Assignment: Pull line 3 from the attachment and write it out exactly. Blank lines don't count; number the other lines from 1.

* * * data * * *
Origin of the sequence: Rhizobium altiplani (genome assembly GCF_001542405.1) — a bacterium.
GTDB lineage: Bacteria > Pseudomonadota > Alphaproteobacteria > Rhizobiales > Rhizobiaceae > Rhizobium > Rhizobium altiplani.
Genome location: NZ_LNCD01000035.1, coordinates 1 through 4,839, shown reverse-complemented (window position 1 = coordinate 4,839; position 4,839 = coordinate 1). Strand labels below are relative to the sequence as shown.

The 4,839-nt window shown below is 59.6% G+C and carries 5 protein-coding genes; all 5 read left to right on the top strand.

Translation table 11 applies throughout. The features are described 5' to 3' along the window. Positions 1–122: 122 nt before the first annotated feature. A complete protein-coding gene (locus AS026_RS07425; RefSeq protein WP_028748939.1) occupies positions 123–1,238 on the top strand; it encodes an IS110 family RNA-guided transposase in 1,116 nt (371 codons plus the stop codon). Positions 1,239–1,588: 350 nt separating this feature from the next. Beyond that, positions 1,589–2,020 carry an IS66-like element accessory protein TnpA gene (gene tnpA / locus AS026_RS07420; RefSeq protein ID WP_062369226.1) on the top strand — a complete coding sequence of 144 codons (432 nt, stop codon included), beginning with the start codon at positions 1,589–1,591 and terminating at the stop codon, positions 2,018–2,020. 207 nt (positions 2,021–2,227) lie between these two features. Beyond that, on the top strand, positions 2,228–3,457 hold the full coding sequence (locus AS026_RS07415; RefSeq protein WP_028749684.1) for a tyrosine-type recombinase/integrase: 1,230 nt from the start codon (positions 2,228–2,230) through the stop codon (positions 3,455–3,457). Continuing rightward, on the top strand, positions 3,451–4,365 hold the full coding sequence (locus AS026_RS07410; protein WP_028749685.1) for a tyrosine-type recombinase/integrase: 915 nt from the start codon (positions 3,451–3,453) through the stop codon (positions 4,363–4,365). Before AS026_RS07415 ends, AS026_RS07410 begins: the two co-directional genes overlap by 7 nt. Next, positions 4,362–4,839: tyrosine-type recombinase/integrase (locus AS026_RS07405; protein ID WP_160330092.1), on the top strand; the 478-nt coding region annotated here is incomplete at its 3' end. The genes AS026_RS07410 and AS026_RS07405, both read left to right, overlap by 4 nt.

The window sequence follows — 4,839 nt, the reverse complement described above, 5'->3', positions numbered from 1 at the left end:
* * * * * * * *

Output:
Genome location: NZ_LNCD01000035.1, coordinates 1 through 4,839, shown reverse-complemented (window position 1 = coordinate 4,839; position 4,839 = coordinate 1). Strand labels below are relative to the sequence as shown.